Financial advisers who give advice about securities, mutual funds and insurance should be regulated to protect Canadian consumers from unethical operators, according to a voluntary group that represents financial advisers.

Advocis, The Financial Advisors Association of Canada, is supporting a private member’s bill introduced in the Ontario legislature by Liberal MPP Rick Bartolucci that would regulate both who can practice as an adviser and the quality of the advice.

Currently, anyone can hold themselves out as a financial adviser in the province without any professional designation.

Advocis has been calling for consumer protection in the sector for decades, says its president and CEO Greg Pollock.

“We would like to see financial advisers properly regulated and the Canadian public knowing just who they are dealing with,” he said in an interview with CBC’s Lang & O’Leary Exchange.

Currently insurance and securities are regulated by different entities, with a focus on the products sold, rather than who sells them.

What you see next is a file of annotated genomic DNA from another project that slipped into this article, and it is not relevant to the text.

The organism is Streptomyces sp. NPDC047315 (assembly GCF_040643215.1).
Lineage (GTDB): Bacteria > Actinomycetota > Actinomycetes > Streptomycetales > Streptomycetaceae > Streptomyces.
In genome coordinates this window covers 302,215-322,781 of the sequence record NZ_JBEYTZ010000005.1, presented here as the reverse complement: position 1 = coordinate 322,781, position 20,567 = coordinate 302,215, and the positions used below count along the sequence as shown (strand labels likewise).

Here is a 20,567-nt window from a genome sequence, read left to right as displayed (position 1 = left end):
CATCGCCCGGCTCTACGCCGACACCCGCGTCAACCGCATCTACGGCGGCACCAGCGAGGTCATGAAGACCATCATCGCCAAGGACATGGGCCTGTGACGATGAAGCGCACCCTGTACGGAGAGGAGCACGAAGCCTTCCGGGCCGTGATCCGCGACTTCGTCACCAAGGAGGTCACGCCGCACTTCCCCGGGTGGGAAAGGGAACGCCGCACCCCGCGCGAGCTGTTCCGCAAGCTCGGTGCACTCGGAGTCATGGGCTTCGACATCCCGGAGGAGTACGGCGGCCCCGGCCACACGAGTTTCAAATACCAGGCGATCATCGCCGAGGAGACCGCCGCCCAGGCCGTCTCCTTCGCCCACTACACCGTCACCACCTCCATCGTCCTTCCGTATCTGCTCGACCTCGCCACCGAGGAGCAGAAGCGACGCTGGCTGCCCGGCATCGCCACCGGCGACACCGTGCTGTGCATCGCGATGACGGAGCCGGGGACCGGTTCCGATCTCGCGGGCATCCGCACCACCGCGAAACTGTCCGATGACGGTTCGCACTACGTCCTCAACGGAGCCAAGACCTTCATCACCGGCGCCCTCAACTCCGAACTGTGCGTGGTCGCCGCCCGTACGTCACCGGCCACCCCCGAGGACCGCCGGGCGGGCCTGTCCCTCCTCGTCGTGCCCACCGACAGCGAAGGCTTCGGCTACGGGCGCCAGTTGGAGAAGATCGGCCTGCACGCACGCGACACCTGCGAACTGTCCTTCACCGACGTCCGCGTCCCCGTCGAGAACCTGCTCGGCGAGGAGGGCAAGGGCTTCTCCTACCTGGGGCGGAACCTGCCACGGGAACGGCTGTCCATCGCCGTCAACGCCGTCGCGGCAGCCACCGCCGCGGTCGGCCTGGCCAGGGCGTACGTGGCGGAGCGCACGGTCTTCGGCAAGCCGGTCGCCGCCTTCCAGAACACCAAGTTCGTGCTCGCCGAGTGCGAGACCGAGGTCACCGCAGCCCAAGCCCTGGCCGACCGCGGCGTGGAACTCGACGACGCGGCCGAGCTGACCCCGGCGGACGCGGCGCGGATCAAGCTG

This system is vulnerable to “sector hopping” in which an adviser found guilty of misconduct in the insurance sector could move on to selling mutual funds, Pollock said.

He said he’d prefer to see federal regulation of financial advisers, but since both professional designations and securities are regulated provincially, Advocis is approaching each province to suggest new laws.

While some jurisdictions such as Australia have banned commissions on mutual fund sales, Pollock said he doesn’t see the need to move to fee-only advisers.

“I’d like to see choice in the marketplace. I’d like to see fee-only advisers out there, I’d like to see commission-based advisers, I’d like to see opportunities for all Canadians, whether they’re from Main Street or more well-heeled, having access to the kind of service and advice they need,” he said.

Private members bills seldom pass into law unless they are able to garner the support of the government. Pollock said provincial finance minister Charles Sousa has shown interest in the legislation.